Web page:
Closer inspection found this indeed was the issue.  It looked like the clip holding the fan/heat sink to the core had popped loose.  The loose heat sink banging against the case lid was the noise I had heard.Photo0349

I went to reattach it and found the core problem.

If you look at the image to the left, the top area outlined in green shows the plastic knuckle the single spring-clip attaches to on one side of the core.

On the bottom can be seen the second mounting point…only the plastic knuckle for the clip has broken off.  (I found it after a bit of searching in the case.)

So the final root cause analysis is that the plastic knuckle failed (defect?) causing the heat sink clip to no longer apply tension to the heat sink/cpu.

The contact had become loose enough now that the CPU could not cool and at boot, got hot and tripped the thermal safety fuse, shutting down the system and preventing boot.

No telling how long things had been this way.  Since the orientation of this desktop model is tower-based, the system board is vertical so it is possible that gravity and thermal-paste adhesion allowed the heat sink to make just enough contact for the heat-transfer to continue for some time.  Just fortunate the other clip end held to keep the block of aluminum from crashing loose down the system board all this time, including my blind removal of the unit from the desk cubby.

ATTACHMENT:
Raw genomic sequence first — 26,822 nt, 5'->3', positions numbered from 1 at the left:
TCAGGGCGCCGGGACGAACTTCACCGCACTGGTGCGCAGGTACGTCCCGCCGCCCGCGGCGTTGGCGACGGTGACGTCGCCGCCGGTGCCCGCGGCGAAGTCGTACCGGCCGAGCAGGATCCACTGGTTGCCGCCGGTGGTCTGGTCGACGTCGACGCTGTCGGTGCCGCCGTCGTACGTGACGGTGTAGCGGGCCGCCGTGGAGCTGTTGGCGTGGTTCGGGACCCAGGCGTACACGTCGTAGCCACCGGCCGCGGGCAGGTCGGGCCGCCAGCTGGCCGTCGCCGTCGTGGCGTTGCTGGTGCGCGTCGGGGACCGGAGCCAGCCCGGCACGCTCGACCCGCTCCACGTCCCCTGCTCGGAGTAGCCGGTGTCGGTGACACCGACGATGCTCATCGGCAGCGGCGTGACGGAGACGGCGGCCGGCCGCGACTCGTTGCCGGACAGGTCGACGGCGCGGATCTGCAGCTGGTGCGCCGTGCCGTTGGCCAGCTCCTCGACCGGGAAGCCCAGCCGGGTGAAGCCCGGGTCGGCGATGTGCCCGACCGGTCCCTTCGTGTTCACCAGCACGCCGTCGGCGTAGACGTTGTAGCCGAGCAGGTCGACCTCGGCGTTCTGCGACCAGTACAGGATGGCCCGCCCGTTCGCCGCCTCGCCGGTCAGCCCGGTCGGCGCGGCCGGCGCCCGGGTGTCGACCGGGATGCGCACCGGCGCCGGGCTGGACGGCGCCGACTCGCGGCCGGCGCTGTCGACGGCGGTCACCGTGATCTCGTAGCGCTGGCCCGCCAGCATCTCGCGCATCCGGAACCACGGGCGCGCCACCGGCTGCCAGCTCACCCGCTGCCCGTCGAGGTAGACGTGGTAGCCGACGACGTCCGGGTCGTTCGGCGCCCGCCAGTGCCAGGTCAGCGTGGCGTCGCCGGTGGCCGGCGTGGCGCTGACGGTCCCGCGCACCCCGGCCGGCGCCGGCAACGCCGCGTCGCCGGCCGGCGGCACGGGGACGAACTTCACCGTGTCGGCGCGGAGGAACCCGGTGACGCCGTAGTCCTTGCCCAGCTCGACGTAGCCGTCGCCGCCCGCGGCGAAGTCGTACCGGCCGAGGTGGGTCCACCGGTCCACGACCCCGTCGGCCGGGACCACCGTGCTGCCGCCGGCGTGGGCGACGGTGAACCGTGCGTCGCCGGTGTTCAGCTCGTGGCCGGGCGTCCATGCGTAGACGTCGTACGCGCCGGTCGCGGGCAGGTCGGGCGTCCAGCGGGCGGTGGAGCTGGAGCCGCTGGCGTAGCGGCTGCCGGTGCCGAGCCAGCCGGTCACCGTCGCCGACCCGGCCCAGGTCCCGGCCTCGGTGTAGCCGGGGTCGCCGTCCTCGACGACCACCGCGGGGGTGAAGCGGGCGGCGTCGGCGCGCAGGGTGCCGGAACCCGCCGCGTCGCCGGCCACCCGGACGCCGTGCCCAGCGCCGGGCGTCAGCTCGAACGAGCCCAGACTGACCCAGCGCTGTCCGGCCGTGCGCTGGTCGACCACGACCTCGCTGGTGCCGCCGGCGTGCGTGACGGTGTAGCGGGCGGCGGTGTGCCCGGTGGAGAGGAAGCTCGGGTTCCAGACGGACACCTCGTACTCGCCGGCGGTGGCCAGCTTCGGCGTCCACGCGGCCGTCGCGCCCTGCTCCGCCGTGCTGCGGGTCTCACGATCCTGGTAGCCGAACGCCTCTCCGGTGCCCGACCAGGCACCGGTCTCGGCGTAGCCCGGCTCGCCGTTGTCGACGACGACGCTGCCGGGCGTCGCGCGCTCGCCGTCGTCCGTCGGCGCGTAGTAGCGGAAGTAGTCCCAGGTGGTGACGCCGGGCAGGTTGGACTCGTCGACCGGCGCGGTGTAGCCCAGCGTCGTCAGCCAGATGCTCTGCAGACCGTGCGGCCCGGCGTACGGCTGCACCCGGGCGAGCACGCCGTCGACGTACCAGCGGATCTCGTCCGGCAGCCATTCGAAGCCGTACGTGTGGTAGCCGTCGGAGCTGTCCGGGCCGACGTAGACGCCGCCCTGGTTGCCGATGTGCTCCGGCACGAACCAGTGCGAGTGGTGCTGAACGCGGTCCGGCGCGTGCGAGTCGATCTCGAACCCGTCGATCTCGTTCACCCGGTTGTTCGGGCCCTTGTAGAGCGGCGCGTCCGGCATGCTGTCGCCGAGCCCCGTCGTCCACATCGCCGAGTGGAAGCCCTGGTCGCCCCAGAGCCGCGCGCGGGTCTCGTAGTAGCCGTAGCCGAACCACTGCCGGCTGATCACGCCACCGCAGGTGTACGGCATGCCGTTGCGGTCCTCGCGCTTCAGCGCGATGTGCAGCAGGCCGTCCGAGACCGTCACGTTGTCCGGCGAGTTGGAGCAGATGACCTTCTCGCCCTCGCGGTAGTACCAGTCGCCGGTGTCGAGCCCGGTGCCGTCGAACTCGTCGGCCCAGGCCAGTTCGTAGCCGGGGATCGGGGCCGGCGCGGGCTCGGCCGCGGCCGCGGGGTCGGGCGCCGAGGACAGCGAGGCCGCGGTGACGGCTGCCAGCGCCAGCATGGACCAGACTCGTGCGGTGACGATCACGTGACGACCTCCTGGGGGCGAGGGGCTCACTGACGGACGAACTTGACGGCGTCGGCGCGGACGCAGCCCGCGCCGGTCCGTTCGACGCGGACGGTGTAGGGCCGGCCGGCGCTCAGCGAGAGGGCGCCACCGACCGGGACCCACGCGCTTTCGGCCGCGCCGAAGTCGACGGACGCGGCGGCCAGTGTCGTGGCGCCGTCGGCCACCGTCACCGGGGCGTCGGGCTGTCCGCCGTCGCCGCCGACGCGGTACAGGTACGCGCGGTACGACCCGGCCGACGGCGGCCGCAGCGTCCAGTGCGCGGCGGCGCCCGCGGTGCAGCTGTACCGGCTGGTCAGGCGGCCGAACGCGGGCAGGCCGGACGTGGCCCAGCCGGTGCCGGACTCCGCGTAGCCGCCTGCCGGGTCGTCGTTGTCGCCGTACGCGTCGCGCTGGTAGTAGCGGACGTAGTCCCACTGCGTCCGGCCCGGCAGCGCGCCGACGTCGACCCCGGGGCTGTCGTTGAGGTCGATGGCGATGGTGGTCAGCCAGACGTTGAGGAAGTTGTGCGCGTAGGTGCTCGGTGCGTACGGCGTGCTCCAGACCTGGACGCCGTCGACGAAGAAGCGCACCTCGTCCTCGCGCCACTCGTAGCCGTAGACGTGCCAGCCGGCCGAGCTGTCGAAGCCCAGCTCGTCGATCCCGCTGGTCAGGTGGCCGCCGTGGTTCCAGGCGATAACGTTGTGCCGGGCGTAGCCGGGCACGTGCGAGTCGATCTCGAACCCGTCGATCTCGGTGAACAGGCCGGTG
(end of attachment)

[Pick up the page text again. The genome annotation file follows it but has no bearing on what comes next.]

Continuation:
It was late so I gave him all the information to provide to Dell support (it was under warranty) the next day. Serial Number/Service Tag, Express Service Code; tell them the plastic mounting bracket that attaches to the system board has failed, heat sink not coupling to CPU causing the failure and you need a replacement. The fact that I initially saw a normal BIOS/Windows boot recovery screen made me feel the CPU itself hadn’t burned up earlier. Case closed. 

FAIL #1 -  My dear friend called Dell the next day and spent an hour with tech-support. They were following the handbook troubleshooting flowchart and wanted him to allow them to remote attach to the system so they could diagnose what was failing themselves remotely.  Goodness.  No boot.  Good luck with the remote attach and control there Dell overseas support.  He gave up in frustration.